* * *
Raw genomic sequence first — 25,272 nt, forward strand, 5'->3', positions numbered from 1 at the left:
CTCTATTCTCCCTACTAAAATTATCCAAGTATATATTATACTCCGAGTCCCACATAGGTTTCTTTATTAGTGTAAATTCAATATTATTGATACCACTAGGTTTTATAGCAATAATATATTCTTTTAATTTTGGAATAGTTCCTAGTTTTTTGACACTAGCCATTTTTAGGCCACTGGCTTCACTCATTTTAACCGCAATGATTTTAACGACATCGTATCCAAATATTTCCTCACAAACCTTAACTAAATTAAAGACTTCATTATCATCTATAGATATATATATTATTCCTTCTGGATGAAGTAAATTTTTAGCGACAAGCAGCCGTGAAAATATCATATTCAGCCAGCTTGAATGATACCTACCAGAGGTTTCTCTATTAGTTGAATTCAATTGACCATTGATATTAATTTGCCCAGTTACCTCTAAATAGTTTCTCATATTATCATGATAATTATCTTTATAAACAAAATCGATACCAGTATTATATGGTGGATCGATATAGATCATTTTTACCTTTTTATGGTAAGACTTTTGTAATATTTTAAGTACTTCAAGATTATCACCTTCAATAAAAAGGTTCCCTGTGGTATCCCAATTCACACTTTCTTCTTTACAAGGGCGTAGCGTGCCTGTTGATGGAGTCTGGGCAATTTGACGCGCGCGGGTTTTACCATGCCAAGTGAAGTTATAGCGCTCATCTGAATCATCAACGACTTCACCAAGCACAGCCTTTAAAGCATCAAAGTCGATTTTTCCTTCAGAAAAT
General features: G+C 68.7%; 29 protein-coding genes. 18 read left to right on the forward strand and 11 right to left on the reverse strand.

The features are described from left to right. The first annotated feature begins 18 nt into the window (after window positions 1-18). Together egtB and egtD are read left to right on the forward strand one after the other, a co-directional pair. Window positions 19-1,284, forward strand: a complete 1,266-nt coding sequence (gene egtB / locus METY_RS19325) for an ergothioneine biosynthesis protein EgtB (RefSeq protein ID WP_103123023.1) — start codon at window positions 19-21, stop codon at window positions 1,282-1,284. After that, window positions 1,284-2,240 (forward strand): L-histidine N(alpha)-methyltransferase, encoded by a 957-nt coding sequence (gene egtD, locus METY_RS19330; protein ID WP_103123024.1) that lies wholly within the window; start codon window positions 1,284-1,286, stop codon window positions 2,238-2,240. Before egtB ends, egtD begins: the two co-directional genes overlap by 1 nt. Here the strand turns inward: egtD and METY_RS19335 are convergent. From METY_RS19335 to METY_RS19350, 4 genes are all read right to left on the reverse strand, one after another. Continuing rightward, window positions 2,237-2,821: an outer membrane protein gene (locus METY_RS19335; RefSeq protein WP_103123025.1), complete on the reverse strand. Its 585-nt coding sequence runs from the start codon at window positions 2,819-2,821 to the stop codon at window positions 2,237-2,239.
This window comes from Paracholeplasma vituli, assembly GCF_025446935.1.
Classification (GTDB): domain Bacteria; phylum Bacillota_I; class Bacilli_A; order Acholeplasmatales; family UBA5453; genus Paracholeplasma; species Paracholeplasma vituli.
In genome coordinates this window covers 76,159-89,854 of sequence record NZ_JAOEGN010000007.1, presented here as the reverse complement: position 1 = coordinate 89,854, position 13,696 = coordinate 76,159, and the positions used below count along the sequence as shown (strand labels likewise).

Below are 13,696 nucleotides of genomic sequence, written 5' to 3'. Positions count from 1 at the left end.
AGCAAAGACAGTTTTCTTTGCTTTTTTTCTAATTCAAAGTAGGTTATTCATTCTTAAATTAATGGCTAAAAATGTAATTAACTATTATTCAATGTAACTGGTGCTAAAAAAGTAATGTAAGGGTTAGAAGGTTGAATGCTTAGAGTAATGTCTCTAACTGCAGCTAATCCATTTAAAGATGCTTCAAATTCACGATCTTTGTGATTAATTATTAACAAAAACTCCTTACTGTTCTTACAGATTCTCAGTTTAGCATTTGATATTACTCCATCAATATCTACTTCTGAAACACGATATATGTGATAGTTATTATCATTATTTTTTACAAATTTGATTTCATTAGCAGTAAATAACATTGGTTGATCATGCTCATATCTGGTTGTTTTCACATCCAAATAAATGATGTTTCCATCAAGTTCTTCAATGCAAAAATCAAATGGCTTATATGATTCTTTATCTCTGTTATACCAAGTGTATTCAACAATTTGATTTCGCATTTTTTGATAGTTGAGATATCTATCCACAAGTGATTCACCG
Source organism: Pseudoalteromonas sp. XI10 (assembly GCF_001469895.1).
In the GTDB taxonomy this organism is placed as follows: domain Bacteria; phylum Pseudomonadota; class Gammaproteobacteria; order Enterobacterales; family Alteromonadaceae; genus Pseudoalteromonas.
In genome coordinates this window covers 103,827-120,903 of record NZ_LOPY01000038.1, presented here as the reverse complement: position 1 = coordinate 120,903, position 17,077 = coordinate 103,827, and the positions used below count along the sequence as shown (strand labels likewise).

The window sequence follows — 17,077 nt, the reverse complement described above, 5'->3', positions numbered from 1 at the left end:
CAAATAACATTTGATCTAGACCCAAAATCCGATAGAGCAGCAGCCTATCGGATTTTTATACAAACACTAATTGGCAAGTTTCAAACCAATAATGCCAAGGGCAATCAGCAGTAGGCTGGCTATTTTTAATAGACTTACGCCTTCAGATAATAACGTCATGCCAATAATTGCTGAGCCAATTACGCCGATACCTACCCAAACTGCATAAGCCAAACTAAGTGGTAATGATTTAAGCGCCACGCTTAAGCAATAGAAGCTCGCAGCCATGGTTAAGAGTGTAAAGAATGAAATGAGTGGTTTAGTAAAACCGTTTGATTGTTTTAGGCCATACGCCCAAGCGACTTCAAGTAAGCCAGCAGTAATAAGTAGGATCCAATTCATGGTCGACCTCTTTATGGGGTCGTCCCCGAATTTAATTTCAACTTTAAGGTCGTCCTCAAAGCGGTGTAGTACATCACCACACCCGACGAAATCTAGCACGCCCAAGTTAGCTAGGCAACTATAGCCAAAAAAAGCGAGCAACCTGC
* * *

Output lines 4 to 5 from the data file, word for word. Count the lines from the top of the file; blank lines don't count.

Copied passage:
The features are described from left to right. The first annotated feature begins 18 nt into the window (after window positions 1-18). Together egtB and egtD are read left to right on the forward strand one after the other, a co-directional pair. Window positions 19-1,284, forward strand: a complete 1,266-nt coding sequence (gene egtB / locus METY_RS19325) for an ergothioneine biosynthesis protein EgtB (RefSeq protein ID WP_103123023.1) — start codon at window positions 19-21, stop codon at window positions 1,282-1,284. After that, window positions 1,284-2,240 (forward strand): L-histidine N(alpha)-methyltransferase, encoded by a 957-nt coding sequence (gene egtD, locus METY_RS19330; protein ID WP_103123024.1) that lies wholly within the window; start codon window positions 1,284-1,286, stop codon window positions 2,238-2,240. Before egtB ends, egtD begins: the two co-directional genes overlap by 1 nt. Here the strand turns inward: egtD and METY_RS19335 are convergent. From METY_RS19335 to METY_RS19350, 4 genes are all read right to left on the reverse strand, one after another. Continuing rightward, window positions 2,237-2,821: an outer membrane protein gene (locus METY_RS19335; RefSeq protein WP_103123025.1), complete on the reverse strand. Its 585-nt coding sequence runs from the start codon at window positions 2,819-2,821 to the stop codon at window positions 2,237-2,239.
This window comes from Paracholeplasma vituli, assembly GCF_025446935.1.